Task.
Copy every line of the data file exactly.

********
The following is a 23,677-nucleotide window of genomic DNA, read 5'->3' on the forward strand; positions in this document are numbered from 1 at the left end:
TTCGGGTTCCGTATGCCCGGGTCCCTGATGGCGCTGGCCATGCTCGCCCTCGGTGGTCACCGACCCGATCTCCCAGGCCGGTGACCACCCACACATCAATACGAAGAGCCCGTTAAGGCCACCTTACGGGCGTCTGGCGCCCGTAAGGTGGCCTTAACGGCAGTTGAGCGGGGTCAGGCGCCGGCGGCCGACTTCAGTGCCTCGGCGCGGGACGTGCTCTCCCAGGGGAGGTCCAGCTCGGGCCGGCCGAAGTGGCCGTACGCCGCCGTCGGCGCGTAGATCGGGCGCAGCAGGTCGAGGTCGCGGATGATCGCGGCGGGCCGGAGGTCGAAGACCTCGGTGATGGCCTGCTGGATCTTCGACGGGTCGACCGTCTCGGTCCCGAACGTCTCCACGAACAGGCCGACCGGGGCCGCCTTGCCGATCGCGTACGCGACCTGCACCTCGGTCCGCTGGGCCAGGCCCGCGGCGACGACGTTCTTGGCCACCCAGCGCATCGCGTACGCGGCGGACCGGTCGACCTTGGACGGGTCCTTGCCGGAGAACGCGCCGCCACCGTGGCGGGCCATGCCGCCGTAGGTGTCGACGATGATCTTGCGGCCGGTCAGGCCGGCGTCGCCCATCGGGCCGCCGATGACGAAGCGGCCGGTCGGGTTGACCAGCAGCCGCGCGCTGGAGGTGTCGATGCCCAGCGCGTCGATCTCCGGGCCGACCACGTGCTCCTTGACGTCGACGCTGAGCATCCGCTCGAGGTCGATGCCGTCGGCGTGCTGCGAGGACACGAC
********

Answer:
The following is a 23,677-nucleotide window of genomic DNA, read 5'->3' on the forward strand; positions in this document are numbered from 1 at the left end:
TTCGGGTTCCGTATGCCCGGGTCCCTGATGGCGCTGGCCATGCTCGCCCTCGGTGGTCACCGACCCGATCTCCCAGGCCGGTGACCACCCACACATCAATACGAAGAGCCCGTTAAGGCCACCTTACGGGCGTCTGGCGCCCGTAAGGTGGCCTTAACGGCAGTTGAGCGGGGTCAGGCGCCGGCGGCCGACTTCAGTGCCTCGGCGCGGGACGTGCTCTCCCAGGGGAGGTCCAGCTCGGGCCGGCCGAAGTGGCCGTACGCCGCCGTCGGCGCGTAGATCGGGCGCAGCAGGTCGAGGTCGCGGATGATCGCGGCGGGCCGGAGGTCGAAGACCTCGGTGATGGCCTGCTGGATCTTCGACGGGTCGACCGTCTCGGTCCCGAACGTCTCCACGAACAGGCCGACCGGGGCCGCCTTGCCGATCGCGTACGCGACCTGCACCTCGGTCCGCTGGGCCAGGCCCGCGGCGACGACGTTCTTGGCCACCCAGCGCATCGCGTACGCGGCGGACCGGTCGACCTTGGACGGGTCCTTGCCGGAGAACGCGCCGCCACCGTGGCGGGCCATGCCGCCGTAGGTGTCGACGATGATCTTGCGGCCGGTCAGGCCGGCGTCGCCCATCGGGCCGCCGATGACGAAGCGGCCGGTCGGGTTGACCAGCAGCCGCGCGCTGGAGGTGTCGATGCCCAGCGCGTCGATCTCCGGGCCGACCACGTGCTCCTTGACGTCGACGCTGAGCATCCGCTCGAGGTCGATGCCGTCGGCGTGCTGCGAGGACACGAC